b) What is the magnitude of the induced emf if the coil were stationary at 00 but the field strength changed from 0.25 T to 0.60 T in 0.10 second? 22.5 V

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2. A 50 turn coil of wire of area 0.20 m2 is perpendicular to a magnetic field that varies with time as shown by the graph. a) Determine the emf induced in the coil during each time interval. 3 V, 0 V, -1.5 V

b) Sketch a graph of the induced emf vs. time. Emf = - derivative of flux

Lenzs Law Finding the Direction of the Induced emf Lenzs Law -

## a) Original flux change an increasing flux induces an emf and current.

b) Induced flux opposes increasing flux by pointing in opposite direction thus current is in direction shown.

## c) Result - two magnetic fields acting to keep net flux constant.

1. If the magnetic field linking this coil is decreasing with time, in which direction is the induced current?

2. The diagrams show a conducting ring that is placed in a uniform magnetic field. Deduce the direction of the induced current in each case if there is

## (b) a decreasing B field

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3. If the current in the wire is increasing, in which direction will there be an induced current in the rectangular wire loop?

4. If the wire loop moves away from a steady current in the straight wire, in which direction will there be an induced current in the loop?

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5. A conducting loop moves at a constant speed into and through a uniform magnetic field as shown in the diagram. Indicate the direction of the induced current. Graph the flux through the loop and the induced emf as a function of time.

6. If a clockwise current through the primary coil is increasing with time, what effect will this have on the secondary coil?

## 7. Determine the direction of the current in the solenoid in each case.

8. Determine the direction(s) of the induced current as the magnet falls through the loop.

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## Alternating Current Generators

Basic Operation: 1. coil of wire is turned by mechanical means in an external magnetic field 2. emf and current are induced in coil as coil cut flux lines 3. current varies in magnitude and direction as flux linkage changes current and emf variations are sinusoidal 4. brushes and rings maintain contact with external circuit without getting tangled

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## Rotation of a Coil in a Uniform Magnetic Field induces an EMF

As the coil rotates, the flux linking it changes

Position 1

Maximum EMF and Current 1. sides of coil cut field lines perpendicularly 2. plane of coil is parallel to field lines 3. normal to coil is perpendicular to field lines (900)

Position 2
1. 2. 3.

Minimum EMF and Current sides of coil do not cut field lines perpendicularly (move parallel to them) plane of coil is perpendicular to field lines normal to coil is parallel to field lines (00) Sketch a graph of the induced emf for a coil with: twice the frequency of rotation. half the frequency of rotation.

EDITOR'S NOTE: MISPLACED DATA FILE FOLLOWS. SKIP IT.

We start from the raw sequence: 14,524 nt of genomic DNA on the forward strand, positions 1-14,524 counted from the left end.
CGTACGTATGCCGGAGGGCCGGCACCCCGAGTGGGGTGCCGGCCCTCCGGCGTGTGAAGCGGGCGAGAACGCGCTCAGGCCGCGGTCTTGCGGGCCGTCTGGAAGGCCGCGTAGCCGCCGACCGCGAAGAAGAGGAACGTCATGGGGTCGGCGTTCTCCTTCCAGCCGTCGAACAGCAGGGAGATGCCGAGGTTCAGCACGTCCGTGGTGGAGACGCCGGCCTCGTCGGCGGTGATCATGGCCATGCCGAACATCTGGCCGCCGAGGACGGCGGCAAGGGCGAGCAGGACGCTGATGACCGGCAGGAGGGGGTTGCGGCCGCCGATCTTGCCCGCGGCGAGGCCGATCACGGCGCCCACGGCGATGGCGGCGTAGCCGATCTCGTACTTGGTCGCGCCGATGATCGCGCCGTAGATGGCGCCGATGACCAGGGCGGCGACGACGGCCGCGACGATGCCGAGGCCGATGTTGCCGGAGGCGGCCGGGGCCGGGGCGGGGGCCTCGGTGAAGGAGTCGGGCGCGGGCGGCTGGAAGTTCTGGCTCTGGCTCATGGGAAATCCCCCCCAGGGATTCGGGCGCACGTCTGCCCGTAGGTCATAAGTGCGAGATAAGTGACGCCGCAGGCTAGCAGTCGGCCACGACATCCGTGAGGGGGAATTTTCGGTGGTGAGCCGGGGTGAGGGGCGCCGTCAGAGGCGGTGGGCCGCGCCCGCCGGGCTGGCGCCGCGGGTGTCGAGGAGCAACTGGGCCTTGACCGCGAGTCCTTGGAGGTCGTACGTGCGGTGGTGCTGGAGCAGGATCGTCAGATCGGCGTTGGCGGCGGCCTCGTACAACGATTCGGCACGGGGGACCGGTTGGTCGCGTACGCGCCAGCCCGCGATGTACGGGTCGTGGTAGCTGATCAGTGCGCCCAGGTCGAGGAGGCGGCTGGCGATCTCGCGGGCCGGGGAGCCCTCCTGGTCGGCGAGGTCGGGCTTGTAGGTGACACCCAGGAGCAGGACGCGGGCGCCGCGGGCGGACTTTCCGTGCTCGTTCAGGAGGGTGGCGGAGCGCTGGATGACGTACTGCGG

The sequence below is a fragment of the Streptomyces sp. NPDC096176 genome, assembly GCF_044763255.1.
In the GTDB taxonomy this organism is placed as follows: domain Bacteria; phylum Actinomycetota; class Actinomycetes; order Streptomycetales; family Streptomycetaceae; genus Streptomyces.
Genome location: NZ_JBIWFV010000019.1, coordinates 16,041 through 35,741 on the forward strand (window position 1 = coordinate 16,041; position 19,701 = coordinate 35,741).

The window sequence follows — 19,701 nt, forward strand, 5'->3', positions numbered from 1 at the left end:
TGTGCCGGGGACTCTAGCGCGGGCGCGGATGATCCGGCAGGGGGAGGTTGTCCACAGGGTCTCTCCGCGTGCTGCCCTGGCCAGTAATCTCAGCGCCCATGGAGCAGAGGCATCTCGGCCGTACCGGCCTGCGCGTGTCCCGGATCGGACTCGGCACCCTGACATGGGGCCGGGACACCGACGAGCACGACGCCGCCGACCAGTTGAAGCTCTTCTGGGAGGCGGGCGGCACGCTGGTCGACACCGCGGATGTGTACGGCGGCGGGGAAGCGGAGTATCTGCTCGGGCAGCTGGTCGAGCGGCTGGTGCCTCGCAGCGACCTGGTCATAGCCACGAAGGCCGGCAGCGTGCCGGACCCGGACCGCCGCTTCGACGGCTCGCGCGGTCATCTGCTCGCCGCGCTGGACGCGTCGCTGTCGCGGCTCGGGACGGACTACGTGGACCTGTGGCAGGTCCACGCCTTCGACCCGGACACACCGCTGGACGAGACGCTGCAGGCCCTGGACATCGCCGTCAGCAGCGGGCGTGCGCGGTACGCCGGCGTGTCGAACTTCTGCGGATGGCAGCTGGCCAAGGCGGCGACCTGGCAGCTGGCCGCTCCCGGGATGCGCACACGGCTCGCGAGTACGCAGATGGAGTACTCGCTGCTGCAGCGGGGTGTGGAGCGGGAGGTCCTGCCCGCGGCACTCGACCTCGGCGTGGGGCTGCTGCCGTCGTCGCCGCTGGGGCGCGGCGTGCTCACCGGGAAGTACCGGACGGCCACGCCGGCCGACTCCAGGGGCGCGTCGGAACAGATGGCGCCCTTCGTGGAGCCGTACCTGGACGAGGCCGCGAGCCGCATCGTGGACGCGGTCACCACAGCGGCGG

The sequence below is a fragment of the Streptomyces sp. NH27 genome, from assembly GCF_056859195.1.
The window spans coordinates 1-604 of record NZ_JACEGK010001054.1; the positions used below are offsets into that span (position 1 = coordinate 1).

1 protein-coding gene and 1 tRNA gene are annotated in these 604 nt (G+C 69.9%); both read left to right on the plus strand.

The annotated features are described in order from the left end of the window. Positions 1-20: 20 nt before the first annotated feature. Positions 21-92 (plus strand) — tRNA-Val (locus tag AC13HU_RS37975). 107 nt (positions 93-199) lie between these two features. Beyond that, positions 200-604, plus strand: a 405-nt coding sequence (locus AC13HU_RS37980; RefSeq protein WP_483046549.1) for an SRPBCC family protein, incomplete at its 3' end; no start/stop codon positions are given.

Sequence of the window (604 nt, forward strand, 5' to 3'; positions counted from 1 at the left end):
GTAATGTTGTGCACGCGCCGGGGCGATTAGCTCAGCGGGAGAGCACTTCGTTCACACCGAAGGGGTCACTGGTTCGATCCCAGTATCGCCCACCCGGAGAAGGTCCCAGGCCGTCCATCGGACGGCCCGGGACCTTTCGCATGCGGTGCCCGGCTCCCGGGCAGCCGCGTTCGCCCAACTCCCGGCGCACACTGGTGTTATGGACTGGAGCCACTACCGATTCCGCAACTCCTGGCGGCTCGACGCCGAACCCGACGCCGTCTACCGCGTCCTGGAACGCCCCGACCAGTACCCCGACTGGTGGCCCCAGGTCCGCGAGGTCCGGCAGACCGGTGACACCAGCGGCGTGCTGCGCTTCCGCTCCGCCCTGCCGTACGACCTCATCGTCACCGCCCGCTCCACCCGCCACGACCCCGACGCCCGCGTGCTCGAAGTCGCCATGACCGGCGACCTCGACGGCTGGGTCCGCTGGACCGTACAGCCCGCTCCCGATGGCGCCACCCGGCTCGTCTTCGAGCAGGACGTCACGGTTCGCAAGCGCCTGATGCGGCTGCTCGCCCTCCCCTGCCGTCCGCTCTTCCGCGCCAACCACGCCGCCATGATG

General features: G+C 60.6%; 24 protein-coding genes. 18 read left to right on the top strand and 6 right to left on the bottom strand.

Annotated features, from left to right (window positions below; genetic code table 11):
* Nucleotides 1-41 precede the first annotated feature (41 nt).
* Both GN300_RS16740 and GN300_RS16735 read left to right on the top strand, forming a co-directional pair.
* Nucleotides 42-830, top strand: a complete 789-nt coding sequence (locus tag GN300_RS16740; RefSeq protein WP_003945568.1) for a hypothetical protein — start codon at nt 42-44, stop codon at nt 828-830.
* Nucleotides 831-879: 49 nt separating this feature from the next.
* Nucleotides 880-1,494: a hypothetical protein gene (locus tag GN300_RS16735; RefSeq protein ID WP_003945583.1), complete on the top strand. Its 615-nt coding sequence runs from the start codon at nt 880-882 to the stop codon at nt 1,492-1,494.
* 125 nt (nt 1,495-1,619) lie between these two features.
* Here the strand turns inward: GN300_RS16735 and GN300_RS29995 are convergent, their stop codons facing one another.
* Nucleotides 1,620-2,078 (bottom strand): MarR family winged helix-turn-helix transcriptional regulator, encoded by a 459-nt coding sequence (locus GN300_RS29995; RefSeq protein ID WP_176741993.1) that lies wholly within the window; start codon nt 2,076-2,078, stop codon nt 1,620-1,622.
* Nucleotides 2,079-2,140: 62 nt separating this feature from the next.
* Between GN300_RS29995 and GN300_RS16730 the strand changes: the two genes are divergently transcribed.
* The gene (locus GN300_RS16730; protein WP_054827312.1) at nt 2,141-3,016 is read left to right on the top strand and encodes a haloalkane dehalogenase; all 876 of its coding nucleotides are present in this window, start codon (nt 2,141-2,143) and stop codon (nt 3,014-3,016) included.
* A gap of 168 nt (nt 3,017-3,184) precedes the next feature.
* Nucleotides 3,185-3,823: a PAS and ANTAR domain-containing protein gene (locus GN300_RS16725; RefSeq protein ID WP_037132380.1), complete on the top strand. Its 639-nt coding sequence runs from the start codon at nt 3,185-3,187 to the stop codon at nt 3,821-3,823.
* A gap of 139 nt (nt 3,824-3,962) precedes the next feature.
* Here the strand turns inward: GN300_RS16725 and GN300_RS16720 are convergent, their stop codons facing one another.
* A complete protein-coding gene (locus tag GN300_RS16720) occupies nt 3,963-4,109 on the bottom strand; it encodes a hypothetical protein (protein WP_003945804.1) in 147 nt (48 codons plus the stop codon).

## Sketch the graph of the induced current.

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Alternating Current
The output of an AC generator is an emf that varies sinusoidally with time.

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Maximum Power

Average Power

RMS Values

## Root-Mean-Squared values (RMS):

The rms value of an alternating current (or voltage) is that value of the direct current (or voltage) that dissipates power in a resistor at the same rate.

1. In the USA, most household voltage is stated as 120 V at 60 Hz. This is the root-mean-square voltage and the frequency of the AC voltage. Calculate the maximum voltage and mark Vo, Vrms, on the graph. Vo = 170 V

2. In Europe, the mains electricity is rated at 230 V. What is the peak household voltage in Europe?

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Formula:

1. A stereo receiver applies an AC voltage of 34 V to a speaker. The speaker behaves approximately as if it has a resistance of 8.0 , as the circuit figure indicates. Determine a) the maximum voltage, b) the rms current,

## c) the average power for this circuit.

a) 48 V
2. A 100 W light bulb is designed to operate from a 120 VAC mains. Determine: a) the maximum power of the light bulb

b) 4.25 A

c) 145 W

3. A maximum alternating voltage of 170 V is applied across a 50 resistor. Determine: a) the maximum current through the resistor

## b) the average power dissipated by the resistor

a) 200 W

b) 1.2 A

a) 3.4 A

b) 289 W 15

The Transformer

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According to Michael Faradays original experiment that first produced electromagnetic induction, an emf and current were only induced in the secondary coil when the switch in the primary coil was being opened or closed, that is, when the current in the primary coil was changing (increasing or decreasing). No emf or current was induced in the secondary coil while the switch was stationary in the open or closed position, that is, when the current was steady or off. Therefore, emf can only be induced in the secondary coil when the magnetic field from the current in the primary coil is building up or dying down, that is, while the magnetic flux is changing.